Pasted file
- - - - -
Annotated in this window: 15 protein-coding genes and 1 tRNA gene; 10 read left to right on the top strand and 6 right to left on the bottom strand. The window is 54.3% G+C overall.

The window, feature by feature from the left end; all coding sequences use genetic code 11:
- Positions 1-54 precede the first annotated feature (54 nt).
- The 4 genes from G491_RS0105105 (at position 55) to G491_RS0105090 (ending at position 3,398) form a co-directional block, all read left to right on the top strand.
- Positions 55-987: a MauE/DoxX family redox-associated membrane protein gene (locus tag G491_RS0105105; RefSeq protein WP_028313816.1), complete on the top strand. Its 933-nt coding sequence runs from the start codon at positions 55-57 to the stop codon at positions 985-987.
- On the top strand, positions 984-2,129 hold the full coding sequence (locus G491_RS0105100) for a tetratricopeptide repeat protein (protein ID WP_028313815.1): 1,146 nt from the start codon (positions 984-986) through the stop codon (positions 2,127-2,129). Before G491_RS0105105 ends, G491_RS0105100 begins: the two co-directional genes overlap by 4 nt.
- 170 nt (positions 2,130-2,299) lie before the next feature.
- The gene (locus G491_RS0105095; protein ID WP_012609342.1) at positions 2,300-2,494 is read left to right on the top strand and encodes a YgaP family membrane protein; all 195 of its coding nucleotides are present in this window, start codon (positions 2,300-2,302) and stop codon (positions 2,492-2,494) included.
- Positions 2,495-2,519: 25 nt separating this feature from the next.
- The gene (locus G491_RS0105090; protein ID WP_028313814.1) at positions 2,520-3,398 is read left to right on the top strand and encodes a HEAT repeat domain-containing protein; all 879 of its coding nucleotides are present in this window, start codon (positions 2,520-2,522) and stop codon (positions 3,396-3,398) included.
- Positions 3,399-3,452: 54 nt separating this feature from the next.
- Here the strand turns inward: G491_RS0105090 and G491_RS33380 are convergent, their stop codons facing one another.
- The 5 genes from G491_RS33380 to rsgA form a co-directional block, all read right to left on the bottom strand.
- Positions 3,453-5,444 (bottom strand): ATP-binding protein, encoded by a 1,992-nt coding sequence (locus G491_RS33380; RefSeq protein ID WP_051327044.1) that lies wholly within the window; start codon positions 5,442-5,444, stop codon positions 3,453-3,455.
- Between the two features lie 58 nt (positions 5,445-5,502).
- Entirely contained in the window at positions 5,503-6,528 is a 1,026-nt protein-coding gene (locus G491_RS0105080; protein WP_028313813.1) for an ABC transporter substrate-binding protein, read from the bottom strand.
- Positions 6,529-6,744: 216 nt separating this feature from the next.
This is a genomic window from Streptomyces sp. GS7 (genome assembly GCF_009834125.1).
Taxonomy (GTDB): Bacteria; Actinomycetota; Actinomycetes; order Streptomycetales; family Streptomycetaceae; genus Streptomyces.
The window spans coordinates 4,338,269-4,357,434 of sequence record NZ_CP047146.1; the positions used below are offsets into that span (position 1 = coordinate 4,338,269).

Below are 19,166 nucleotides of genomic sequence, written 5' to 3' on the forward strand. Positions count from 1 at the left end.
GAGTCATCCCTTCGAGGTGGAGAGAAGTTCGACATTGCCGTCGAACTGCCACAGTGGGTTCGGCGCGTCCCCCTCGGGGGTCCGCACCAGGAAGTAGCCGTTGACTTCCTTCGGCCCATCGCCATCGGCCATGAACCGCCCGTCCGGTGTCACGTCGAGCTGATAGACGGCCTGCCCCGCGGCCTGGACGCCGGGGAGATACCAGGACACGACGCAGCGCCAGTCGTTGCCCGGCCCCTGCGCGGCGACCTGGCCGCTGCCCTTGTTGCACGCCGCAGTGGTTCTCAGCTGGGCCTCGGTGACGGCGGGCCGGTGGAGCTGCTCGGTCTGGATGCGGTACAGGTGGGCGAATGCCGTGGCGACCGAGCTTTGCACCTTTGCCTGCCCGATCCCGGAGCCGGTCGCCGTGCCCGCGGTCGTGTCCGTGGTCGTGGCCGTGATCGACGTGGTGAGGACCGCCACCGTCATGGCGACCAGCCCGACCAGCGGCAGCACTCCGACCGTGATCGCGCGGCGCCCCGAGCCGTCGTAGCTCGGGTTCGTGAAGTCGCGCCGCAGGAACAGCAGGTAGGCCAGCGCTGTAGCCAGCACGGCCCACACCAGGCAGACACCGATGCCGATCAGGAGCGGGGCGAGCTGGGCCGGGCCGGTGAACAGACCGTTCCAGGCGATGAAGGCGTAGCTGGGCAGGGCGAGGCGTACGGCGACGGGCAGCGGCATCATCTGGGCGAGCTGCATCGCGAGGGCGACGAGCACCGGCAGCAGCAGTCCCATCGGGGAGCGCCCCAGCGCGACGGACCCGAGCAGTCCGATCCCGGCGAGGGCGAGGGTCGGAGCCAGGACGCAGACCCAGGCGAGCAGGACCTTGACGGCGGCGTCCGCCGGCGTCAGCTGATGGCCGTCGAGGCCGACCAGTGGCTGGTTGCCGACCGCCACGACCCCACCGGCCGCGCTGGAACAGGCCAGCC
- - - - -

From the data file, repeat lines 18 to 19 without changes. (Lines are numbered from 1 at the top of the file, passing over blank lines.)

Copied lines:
This is a genomic window from Streptomyces sp. GS7 (genome assembly GCF_009834125.1).
Taxonomy (GTDB): Bacteria; Actinomycetota; Actinomycetes; order Streptomycetales; family Streptomycetaceae; genus Streptomyces.